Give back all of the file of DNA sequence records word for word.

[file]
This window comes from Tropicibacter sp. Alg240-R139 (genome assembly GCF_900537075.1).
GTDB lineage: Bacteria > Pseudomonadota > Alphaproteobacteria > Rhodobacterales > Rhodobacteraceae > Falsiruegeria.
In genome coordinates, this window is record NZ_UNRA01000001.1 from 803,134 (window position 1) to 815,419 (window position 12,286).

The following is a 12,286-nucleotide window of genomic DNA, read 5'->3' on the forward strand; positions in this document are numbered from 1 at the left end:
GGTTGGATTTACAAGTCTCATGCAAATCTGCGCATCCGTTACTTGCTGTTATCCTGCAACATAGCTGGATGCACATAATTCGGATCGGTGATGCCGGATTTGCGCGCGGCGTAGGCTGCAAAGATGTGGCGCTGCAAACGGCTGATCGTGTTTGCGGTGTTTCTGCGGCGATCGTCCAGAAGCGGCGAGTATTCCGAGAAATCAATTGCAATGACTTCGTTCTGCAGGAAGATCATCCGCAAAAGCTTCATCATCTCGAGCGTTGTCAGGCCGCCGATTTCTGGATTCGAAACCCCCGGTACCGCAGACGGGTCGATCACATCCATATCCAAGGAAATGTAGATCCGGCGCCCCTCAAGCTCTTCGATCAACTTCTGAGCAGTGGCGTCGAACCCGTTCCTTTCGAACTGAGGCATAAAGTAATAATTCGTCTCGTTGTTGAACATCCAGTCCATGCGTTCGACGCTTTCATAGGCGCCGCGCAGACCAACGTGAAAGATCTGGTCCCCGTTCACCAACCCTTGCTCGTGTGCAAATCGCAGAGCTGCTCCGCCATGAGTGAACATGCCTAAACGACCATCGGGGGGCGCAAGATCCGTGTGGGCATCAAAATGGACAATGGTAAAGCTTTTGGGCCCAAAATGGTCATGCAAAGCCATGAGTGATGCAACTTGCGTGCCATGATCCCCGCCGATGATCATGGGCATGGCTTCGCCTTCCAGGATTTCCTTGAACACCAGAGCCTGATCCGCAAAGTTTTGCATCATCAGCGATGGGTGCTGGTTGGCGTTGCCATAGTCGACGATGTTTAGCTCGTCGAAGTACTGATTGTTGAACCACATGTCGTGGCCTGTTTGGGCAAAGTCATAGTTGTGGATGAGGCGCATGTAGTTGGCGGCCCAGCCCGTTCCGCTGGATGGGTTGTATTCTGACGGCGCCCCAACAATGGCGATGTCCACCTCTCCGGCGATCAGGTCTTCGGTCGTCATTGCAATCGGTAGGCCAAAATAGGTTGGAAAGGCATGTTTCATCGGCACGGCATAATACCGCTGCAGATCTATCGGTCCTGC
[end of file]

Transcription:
This window comes from Tropicibacter sp. Alg240-R139 (genome assembly GCF_900537075.1).
GTDB lineage: Bacteria > Pseudomonadota > Alphaproteobacteria > Rhodobacterales > Rhodobacteraceae > Falsiruegeria.
In genome coordinates, this window is record NZ_UNRA01000001.1 from 803,134 (window position 1) to 815,419 (window position 12,286).

The following is a 12,286-nucleotide window of genomic DNA, read 5'->3' on the forward strand; positions in this document are numbered from 1 at the left end:
GGTTGGATTTACAAGTCTCATGCAAATCTGCGCATCCGTTACTTGCTGTTATCCTGCAACATAGCTGGATGCACATAATTCGGATCGGTGATGCCGGATTTGCGCGCGGCGTAGGCTGCAAAGATGTGGCGCTGCAAACGGCTGATCGTGTTTGCGGTGTTTCTGCGGCGATCGTCCAGAAGCGGCGAGTATTCCGAGAAATCAATTGCAATGACTTCGTTCTGCAGGAAGATCATCCGCAAAAGCTTCATCATCTCGAGCGTTGTCAGGCCGCCGATTTCTGGATTCGAAACCCCCGGTACCGCAGACGGGTCGATCACATCCATATCCAAGGAAATGTAGATCCGGCGCCCCTCAAGCTCTTCGATCAACTTCTGAGCAGTGGCGTCGAACCCGTTCCTTTCGAACTGAGGCATAAAGTAATAATTCGTCTCGTTGTTGAACATCCAGTCCATGCGTTCGACGCTTTCATAGGCGCCGCGCAGACCAACGTGAAAGATCTGGTCCCCGTTCACCAACCCTTGCTCGTGTGCAAATCGCAGAGCTGCTCCGCCATGAGTGAACATGCCTAAACGACCATCGGGGGGCGCAAGATCCGTGTGGGCATCAAAATGGACAATGGTAAAGCTTTTGGGCCCAAAATGGTCATGCAAAGCCATGAGTGATGCAACTTGCGTGCCATGATCCCCGCCGATGATCATGGGCATGGCTTCGCCTTCCAGGATTTCCTTGAACACCAGAGCCTGATCCGCAAAGTTTTGCATCATCAGCGATGGGTGCTGGTTGGCGTTGCCATAGTCGACGATGTTTAGCTCGTCGAAGTACTGATTGTTGAACCACATGTCGTGGCCTGTTTGGGCAAAGTCATAGTTGTGGATGAGGCGCATGTAGTTGGCGGCCCAGCCCGTTCCGCTGGATGGGTTGTATTCTGACGGCGCCCCAACAATGGCGATGTCCACCTCTCCGGCGATCAGGTCTTCGGTCGTCATTGCAATCGGTAGGCCAAAATAGGTTGGAAAGGCATGTTTCATCGGCACGGCATAATACCGCTGCAGATCTATCGGTCCTGC